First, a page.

, the ignition control and the
gas valve are de-energized. These are manual reset controls that must be reset before operation can continue.
==========================

These things can wear out over time and need to be replaced. Although my furnace is much simpler than yours, I had the same happen. I cleaned the blower, checked the registers etc and the darn thing kept shutting off the burner before it should. When it was really cold I had to remove the door to keep it from tripping.

I finally replaced the limit switch and no problems. Be sure to get the correct temperature as you have now.
 
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Old 11-21-16, 10:24 AM
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Thanks for the input, but what is happening is the primary high limit switch (which has an auto reset) is being tripped. The rollout switched and the secondary limit switches (which are manual reset) are not being triggered.

I have also removed my high limit switch and tested it and it opens and closes appropriately. Opens at 150 and closes at 115 F.

I have a 2nd HVAC guy coming to look at it today... so hopefully we can get an answer.
 
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Old 11-21-16, 03:21 PM
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Latest HVAC technician said he thinks its either the blower motor or the exhaust fan motor that's causing the problem.
 
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Old 11-21-16, 07:04 PM
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Looking at my furnace specifications, the maximum outlet air temperature is 170F but my limit switch is a 150F switch. Is this the cause of the problem?
 
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Old 11-22-16, 02:17 PM
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<<Looking at my furnace specifications, the maximum outlet air temperature is 170F but my limit switch is a 150F switch. Is this the cause of the problem? >>


Interesting question. I looked up part replacements, but they didn't specify the limit switch temperature.

Try checking the circuit diagram on the furnace, it might list the temperature.

You might have to call the manufacturer to get the correct temperature for the limit switch.
 
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Old 11-22-16, 07:17 PM
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It's not on the circuit diagram. I will call the manufacturer. However, when I look up the part for replacements, it looks like the limit switch is a 140F or 150F limit.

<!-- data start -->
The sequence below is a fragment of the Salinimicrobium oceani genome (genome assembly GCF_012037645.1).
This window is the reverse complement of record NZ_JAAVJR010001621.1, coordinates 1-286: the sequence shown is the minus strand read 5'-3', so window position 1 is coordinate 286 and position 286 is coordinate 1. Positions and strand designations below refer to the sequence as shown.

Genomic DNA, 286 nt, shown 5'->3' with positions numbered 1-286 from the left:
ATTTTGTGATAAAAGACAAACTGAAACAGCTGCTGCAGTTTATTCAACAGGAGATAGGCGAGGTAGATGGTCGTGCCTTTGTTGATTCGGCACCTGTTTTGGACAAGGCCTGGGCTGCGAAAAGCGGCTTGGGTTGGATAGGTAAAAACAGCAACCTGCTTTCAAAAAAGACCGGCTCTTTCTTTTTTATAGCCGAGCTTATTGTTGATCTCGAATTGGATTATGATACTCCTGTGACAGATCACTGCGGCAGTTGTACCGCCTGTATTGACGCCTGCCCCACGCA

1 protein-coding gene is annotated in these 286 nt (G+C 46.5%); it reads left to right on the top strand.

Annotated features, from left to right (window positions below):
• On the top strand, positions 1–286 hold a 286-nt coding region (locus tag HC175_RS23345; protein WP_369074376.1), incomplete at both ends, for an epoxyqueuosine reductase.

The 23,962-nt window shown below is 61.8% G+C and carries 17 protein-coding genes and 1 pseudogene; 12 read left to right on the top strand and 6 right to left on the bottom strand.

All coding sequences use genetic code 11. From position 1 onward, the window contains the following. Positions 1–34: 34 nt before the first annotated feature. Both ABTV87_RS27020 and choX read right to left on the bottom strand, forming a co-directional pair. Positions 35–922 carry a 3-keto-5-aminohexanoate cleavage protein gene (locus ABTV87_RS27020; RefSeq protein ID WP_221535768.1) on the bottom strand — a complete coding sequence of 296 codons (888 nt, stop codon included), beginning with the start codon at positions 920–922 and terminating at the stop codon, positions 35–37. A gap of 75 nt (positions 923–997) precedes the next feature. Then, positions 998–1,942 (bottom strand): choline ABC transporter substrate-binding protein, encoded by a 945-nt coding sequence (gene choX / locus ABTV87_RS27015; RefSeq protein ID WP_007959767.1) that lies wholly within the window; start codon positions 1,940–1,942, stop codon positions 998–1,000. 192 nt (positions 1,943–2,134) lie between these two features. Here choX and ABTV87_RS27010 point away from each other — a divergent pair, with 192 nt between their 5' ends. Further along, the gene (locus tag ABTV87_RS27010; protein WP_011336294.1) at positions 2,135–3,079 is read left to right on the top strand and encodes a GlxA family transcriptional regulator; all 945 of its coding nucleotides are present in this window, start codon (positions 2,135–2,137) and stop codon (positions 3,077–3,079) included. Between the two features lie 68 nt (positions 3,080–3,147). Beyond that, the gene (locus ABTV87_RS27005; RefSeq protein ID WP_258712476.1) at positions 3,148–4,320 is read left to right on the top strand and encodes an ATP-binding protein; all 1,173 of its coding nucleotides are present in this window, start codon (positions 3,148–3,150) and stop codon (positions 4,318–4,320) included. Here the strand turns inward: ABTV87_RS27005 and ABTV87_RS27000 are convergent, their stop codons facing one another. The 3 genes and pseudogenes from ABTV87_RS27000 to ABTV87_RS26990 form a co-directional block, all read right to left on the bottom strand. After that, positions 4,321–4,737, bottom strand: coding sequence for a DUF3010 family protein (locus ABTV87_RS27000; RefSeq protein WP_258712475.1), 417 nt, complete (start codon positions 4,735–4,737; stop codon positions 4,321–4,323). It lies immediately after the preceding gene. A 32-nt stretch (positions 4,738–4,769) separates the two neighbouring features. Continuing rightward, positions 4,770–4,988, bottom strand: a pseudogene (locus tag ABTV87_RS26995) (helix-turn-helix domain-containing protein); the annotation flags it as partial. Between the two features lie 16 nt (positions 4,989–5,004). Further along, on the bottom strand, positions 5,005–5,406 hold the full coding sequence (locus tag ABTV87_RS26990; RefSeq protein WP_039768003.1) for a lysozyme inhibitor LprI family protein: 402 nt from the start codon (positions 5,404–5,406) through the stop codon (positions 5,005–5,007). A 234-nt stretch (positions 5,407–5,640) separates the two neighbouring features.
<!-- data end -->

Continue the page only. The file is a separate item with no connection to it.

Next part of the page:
I took another look at the AC coils, it seems that I was looking at the wrong side of the coils (the outside) and the inside is the area that gets dirty. I was able to get a view of the inside from below, and it looks like there is a lot of build up that is the source of the problem.

But now I have to figure out how to get the cover off the coils to clean it. I have attached a picture... but all the copper tubing seems to be in the way. Can that be bent out of the way to take the triangular metal piece off?

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Old 11-23-16, 09:21 AM
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Ok. I got the coils cleaned.... and it hasn't fixed the problem.

I have checked the upflow ductwork and there is no obstruction within 5 feet from the furnace. I checked the flue and the chimney and no obstruction there. I have not checked the pressure at all the room registers but there is air flow at all of them.

I am again stumped. I think the next thing to replace will be the blower motor, or I can change the limit switch to a 170F.

Any other ideas?
 
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Old 11-23-16, 12:50 PM
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If anyone is wondering you can get to the inside of the coils by just taking off the screws holding the triangular piece and pushing that piece forward and down toward the heat exchanger below the evaporator. It can't be removed through the copper tubing of the evaporator.
 
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Old 11-23-16, 01:19 PM
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I'd examine the fan wheel blades to see if they are plugged with dust and dirt. Check for missing or damaged fan blade. Verify that the motor is turning fan in the proper direction.

Fans can get loose of the blower motor shaft. Be sure yours is tight.

Satisfy yourself that the motor is coming up it's proper operating speed. Lack of lubrication can cause he motor run slow.

The rating plate in the furnace list the maximum static pressure that the furnace should develop when the fan is operating. You should have a competent repairman use a manometer to test the static pressure at various locations in the furnace and ductwork which is the scientific way to determine if the ductwork is of adequate design and in good condition.

You really need a competent repairman to diagnose this problem. Replacing parts based on guesses is not recommended.
 
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Old 11-23-16, 01:30 PM
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https://www.youtube.com/watch?v=GLCqi2-Ywmk

Here's a u tube video on checking static air pressure.